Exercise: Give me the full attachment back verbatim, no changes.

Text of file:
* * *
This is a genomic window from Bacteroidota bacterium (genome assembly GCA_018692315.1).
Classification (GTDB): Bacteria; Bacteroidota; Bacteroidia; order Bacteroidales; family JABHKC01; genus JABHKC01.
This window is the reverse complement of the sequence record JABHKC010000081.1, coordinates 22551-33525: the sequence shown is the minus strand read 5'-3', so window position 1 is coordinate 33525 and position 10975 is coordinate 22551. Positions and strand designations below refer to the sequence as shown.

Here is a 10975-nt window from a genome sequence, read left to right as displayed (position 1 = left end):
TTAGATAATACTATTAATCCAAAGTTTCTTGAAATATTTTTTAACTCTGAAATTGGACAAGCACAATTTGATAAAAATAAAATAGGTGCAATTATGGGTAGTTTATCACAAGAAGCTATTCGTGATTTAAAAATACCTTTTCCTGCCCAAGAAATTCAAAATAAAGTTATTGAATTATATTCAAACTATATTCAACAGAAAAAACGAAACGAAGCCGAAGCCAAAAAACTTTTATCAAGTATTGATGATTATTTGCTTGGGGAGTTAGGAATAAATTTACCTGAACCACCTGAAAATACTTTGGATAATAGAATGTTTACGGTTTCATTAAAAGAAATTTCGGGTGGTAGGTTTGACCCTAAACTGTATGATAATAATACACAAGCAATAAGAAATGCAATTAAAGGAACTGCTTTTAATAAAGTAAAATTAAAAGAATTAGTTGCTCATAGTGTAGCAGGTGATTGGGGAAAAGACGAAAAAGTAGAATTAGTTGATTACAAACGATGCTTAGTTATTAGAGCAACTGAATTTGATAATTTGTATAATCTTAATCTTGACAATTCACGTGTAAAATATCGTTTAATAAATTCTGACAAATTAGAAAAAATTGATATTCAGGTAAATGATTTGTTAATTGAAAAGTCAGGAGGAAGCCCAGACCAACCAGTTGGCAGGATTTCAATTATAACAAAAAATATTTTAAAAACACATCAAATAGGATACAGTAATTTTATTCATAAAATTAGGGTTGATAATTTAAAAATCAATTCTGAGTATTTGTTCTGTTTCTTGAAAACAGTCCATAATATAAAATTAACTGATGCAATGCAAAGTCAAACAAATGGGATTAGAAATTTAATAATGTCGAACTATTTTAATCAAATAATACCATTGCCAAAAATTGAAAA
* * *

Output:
This is a genomic window from Bacteroidota bacterium (genome assembly GCA_018692315.1).
Classification (GTDB): Bacteria; Bacteroidota; Bacteroidia; order Bacteroidales; family JABHKC01; genus JABHKC01.
This window is the reverse complement of the sequence record JABHKC010000081.1, coordinates 22551-33525: the sequence shown is the minus strand read 5'-3', so window position 1 is coordinate 33525 and position 10975 is coordinate 22551. Positions and strand designations below refer to the sequence as shown.

Here is a 10975-nt window from a genome sequence, read left to right as displayed (position 1 = left end):
TTAGATAATACTATTAATCCAAAGTTTCTTGAAATATTTTTTAACTCTGAAATTGGACAAGCACAATTTGATAAAAATAAAATAGGTGCAATTATGGGTAGTTTATCACAAGAAGCTATTCGTGATTTAAAAATACCTTTTCCTGCCCAAGAAATTCAAAATAAAGTTATTGAATTATATTCAAACTATATTCAACAGAAAAAACGAAACGAAGCCGAAGCCAAAAAACTTTTATCAAGTATTGATGATTATTTGCTTGGGGAGTTAGGAATAAATTTACCTGAACCACCTGAAAATACTTTGGATAATAGAATGTTTACGGTTTCATTAAAAGAAATTTCGGGTGGTAGGTTTGACCCTAAACTGTATGATAATAATACACAAGCAATAAGAAATGCAATTAAAGGAACTGCTTTTAATAAAGTAAAATTAAAAGAATTAGTTGCTCATAGTGTAGCAGGTGATTGGGGAAAAGACGAAAAAGTAGAATTAGTTGATTACAAACGATGCTTAGTTATTAGAGCAACTGAATTTGATAATTTGTATAATCTTAATCTTGACAATTCACGTGTAAAATATCGTTTAATAAATTCTGACAAATTAGAAAAAATTGATATTCAGGTAAATGATTTGTTAATTGAAAAGTCAGGAGGAAGCCCAGACCAACCAGTTGGCAGGATTTCAATTATAACAAAAAATATTTTAAAAACACATCAAATAGGATACAGTAATTTTATTCATAAAATTAGGGTTGATAATTTAAAAATCAATTCTGAGTATTTGTTCTGTTTCTTGAAAACAGTCCATAATATAAAATTAACTGATGCAATGCAAAGTCAAACAAATGGGATTAGAAATTTAATAATGTCGAACTATTTTAATCAAATAATACCATTGCCAAAAATTGAAAA